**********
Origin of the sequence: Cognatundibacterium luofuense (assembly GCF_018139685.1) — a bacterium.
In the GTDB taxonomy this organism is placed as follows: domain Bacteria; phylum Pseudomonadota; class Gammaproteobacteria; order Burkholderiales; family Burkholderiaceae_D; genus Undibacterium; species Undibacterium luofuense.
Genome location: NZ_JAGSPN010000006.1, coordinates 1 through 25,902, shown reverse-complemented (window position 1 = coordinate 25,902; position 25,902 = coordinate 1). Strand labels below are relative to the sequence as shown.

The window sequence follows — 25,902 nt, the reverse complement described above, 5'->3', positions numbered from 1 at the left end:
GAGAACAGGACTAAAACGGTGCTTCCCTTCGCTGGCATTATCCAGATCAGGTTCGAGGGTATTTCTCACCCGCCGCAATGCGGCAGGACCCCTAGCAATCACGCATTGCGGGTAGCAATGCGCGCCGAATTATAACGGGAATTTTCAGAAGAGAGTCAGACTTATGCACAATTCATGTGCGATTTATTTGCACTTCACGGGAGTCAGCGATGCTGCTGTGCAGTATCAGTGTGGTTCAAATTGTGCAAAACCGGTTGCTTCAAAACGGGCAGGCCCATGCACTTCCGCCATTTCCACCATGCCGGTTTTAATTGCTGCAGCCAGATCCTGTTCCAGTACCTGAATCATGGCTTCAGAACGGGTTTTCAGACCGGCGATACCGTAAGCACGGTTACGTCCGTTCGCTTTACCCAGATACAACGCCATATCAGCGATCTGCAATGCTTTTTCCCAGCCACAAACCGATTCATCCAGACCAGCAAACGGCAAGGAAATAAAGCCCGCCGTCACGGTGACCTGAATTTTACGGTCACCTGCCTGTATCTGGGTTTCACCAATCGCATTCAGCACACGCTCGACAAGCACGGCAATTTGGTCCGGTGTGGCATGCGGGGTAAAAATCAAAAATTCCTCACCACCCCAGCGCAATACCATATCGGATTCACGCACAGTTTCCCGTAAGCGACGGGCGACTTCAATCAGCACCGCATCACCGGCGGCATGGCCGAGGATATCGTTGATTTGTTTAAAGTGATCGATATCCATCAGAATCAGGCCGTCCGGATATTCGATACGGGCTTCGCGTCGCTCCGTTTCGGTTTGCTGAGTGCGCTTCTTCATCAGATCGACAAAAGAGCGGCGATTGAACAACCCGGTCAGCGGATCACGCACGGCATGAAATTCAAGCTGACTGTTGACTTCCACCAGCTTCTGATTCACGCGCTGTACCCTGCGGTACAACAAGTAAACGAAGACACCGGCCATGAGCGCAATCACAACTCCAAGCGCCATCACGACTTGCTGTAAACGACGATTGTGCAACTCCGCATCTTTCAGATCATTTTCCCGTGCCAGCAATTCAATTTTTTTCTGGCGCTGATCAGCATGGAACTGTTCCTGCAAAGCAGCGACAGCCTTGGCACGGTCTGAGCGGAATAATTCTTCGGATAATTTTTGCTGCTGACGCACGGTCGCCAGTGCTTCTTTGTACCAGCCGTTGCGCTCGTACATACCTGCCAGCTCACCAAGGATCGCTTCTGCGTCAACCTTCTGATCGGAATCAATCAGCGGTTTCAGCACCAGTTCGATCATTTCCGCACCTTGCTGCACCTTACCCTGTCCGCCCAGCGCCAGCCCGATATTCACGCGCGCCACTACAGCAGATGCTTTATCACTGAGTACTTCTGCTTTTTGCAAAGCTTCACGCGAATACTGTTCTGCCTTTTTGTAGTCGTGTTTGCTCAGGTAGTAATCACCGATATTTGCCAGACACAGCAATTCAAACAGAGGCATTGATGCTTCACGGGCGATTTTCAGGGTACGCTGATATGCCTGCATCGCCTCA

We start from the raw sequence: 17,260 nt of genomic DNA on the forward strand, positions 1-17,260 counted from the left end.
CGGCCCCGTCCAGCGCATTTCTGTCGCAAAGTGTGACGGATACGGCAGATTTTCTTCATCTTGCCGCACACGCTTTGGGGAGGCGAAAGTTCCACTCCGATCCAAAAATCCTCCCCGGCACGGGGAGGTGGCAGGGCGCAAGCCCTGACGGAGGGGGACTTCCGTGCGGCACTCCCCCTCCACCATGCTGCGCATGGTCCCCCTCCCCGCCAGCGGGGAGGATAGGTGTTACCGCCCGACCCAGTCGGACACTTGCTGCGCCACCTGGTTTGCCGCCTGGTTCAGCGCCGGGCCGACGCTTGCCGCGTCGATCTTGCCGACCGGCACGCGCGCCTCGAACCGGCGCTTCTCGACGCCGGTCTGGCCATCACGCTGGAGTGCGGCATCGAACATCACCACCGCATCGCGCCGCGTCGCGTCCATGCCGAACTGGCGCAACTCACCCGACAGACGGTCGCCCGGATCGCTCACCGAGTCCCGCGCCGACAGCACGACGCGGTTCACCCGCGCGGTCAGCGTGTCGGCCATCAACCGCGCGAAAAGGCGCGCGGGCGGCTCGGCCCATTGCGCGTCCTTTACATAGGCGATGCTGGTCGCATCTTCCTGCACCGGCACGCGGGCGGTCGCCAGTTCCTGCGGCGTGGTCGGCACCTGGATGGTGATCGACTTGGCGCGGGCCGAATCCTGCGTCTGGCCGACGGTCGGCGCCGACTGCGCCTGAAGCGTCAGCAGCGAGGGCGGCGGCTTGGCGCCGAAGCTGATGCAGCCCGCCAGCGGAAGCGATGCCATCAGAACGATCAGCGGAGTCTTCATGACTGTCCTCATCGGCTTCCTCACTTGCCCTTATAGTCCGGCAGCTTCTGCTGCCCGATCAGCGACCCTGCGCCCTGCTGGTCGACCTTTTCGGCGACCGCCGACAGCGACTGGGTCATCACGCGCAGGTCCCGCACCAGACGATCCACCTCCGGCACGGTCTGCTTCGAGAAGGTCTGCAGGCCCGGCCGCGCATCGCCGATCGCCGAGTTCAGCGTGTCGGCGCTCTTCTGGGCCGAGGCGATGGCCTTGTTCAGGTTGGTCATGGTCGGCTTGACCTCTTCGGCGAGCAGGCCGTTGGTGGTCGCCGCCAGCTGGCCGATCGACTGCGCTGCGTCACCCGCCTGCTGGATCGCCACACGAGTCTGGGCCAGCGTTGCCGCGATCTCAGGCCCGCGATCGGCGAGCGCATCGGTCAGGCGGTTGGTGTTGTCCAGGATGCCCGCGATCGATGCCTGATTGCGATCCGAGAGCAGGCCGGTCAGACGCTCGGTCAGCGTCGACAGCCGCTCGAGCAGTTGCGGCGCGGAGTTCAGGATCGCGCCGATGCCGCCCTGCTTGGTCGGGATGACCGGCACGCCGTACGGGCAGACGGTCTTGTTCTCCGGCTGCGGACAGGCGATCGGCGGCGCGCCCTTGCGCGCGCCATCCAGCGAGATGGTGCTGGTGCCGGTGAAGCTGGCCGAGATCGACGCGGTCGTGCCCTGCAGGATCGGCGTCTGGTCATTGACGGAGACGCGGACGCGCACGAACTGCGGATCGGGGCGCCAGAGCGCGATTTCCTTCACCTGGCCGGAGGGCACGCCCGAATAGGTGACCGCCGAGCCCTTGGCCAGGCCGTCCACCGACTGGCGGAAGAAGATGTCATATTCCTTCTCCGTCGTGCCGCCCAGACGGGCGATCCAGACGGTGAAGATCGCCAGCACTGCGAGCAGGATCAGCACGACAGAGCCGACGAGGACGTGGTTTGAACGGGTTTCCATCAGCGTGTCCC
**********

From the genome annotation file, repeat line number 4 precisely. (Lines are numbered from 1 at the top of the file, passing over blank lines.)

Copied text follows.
The window sequence follows — 25,902 nt, the reverse complement described above, 5'->3', positions numbered from 1 at the left end: